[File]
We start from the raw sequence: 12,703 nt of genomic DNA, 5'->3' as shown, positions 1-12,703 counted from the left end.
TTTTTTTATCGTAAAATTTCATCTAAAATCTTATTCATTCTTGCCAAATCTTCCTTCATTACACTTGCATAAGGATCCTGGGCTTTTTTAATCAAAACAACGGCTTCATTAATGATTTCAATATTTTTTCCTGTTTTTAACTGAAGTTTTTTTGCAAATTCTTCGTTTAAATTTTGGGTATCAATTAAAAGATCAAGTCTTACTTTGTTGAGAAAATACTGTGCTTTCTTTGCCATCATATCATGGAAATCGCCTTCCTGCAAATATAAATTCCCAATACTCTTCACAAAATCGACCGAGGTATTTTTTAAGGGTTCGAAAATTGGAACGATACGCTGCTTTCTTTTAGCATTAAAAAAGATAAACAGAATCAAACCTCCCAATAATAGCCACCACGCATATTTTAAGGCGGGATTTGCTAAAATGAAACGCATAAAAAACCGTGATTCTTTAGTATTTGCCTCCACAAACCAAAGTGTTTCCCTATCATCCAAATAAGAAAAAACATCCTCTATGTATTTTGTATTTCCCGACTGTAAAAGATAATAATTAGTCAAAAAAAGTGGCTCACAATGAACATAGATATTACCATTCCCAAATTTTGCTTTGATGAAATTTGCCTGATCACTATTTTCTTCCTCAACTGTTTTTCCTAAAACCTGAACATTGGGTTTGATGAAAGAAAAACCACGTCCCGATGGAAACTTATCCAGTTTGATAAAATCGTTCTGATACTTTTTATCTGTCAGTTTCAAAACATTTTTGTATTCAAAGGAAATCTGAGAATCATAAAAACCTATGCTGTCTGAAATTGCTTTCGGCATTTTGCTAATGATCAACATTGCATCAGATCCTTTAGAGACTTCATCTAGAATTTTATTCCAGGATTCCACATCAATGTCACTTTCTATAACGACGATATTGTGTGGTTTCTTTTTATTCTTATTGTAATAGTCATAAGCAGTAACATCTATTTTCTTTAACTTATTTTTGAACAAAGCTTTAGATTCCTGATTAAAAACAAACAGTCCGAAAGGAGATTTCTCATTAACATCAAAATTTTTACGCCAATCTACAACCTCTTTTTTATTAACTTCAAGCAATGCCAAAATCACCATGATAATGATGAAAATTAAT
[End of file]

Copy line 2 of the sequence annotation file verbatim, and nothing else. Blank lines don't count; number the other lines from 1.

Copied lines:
TTTTTTTATCGTAAAATTTCATCTAAAATCTTATTCATTCTTGCCAAATCTTCCTTCATTACACTTGCATAAGGATCCTGGGCTTTTTTAATCAAAACAACGGCTTCATTAATGATTTCAATATTTTTTCCTGTTTTTAACTGAAGTTTTTTTGCAAATTCTTCGTTTAAATTTTGGGTATCAATTAAAAGATCAAGTCTTACTTTGTTGAGAAAATACTGTGCTTTCTTTGCCATCATATCATGGAAATCGCCTTCCTGCAAATATAAATTCCCAATACTCTTCACAAAATCGACCGAGGTATTTTTTAAGGGTTCGAAAATTGGAACGATACGCTGCTTTCTTTTAGCATTAAAAAAGATAAACAGAATCAAACCTCCCAATAATAGCCACCACGCATATTTTAAGGCGGGATTTGCTAAAATGAAACGCATAAAAAACCGTGATTCTTTAGTATTTGCCTCCACAAACCAAAGTGTTTCCCTATCATCCAAATAAGAAAAAACATCCTCTATGTATTTTGTATTTCCCGACTGTAAAAGATAATAATTAGTCAAAAAAAGTGGCTCACAATGAACATAGATATTACCATTCCCAAATTTTGCTTTGATGAAATTTGCCTGATCACTATTTTCTTCCTCAACTGTTTTTCCTAAAACCTGAACATTGGGTTTGATGAAAGAAAAACCACGTCCCGATGGAAACTTATCCAGTTTGATAAAATCGTTCTGATACTTTTTATCTGTCAGTTTCAAAACATTTTTGTATTCAAAGGAAATCTGAGAATCATAAAAACCTATGCTGTCTGAAATTGCTTTCGGCATTTTGCTAATGATCAACATTGCATCAGATCCTTTAGAGACTTCATCTAGAATTTTATTCCAGGATTCCACATCAATGTCACTTTCTATAACGACGATATTGTGTGGTTTCTTTTTATTCTTATTGTAATAGTCATAAGCAGTAACATCTATTTTCTTTAACTTATTTTTGAACAAAGCTTTAGATTCCTGATTAAAAACAAACAGTCCGAAAGGAGATTTCTCATTAACATCAAAATTTTTACGCCAATCTACAACCTCTTTTTTATTAACTTCAAGCAATGCCAAAATCACCATGATAATGATGAAAATTAAT